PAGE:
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Peter Knight is Senior Lecturer in American Studies at the University of Manchester.

He joined Manchester in 2000, having previously taught at Staffordshire University. Before that he was a British Academy Postdoctoral Fellow at Nottingham University (1996-99), and a Fulbright Visiting Fellow at New York University (1997-98). More recently (2004-05) he held a Leverhulme Study Abroad Fellowship at Harvard.

Peter Knight's initial area of research was the changing style and function of conspiracy theories in American literature and popular culture, especially since the 1960s. His project has been to revise the classic interpretations of the "paranoid style" that were developed in the 1950s and 60s, by showing that conspiracy thinking can longer be dismissed as the delusional mindset of extremists. Using a cultural studies methodology to challenge the classic psychohistorical approach, he has sought to demonstrate that more recent forms of American conspiracy culture serve as important ways of making sense of ideas about causality, agency and responsibility in the era of globalization.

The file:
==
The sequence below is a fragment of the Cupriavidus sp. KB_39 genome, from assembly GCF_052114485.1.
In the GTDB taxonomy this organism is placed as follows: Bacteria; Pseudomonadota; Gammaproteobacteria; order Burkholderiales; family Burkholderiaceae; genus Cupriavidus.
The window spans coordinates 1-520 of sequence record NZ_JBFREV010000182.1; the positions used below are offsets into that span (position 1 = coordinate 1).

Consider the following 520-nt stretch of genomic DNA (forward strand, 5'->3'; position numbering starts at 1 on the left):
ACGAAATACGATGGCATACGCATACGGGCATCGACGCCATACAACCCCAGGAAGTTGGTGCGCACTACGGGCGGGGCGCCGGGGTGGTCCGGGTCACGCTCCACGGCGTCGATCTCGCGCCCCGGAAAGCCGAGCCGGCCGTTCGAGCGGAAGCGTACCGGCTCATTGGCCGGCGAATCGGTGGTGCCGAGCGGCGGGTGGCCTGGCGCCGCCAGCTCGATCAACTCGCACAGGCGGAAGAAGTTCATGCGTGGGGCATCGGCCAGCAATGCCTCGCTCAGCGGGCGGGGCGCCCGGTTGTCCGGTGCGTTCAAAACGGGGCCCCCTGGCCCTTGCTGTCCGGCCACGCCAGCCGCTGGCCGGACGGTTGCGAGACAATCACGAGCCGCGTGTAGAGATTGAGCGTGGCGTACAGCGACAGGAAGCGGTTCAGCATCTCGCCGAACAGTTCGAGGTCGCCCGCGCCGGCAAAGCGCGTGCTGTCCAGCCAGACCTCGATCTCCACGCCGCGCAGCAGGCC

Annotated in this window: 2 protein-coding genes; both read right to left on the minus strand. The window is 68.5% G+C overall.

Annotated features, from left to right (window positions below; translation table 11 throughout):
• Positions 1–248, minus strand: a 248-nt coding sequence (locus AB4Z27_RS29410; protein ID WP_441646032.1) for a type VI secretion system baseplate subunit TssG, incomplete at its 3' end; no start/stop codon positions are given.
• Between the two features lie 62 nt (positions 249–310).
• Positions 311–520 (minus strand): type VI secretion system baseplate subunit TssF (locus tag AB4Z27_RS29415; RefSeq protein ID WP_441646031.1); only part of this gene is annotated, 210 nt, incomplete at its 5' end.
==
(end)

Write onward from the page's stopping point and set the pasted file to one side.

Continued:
His monograph, Conspiracy Culture: From the Kennedy Assassination to "The X-Files" (Routledge, 2000) examines a wide range of cultural narratives and practices, discussing the proliferation of conspiracy narratives about the New World Order, the Kennedy assassination, alien abduction, body panic, patriarchy, and white supremacy. He is also contributing a book titled The Kennedy Assassination for the new Edinburgh University Press series "Representing American Events." His edited collection Conspiracy Nation: The Politics of Postwar American Paranoia (New York University Press, 2002) brought together an international group of scholars who are also engaged in the project of rethinking the standard analysis of conspiracy theories in American culture. He also edited Conspiracy Theories in American History: An Encyclopedia (ABC-CLIO, 2004; 2 vols), which expands this new approach to conspiracy culture to the entire range of American history.

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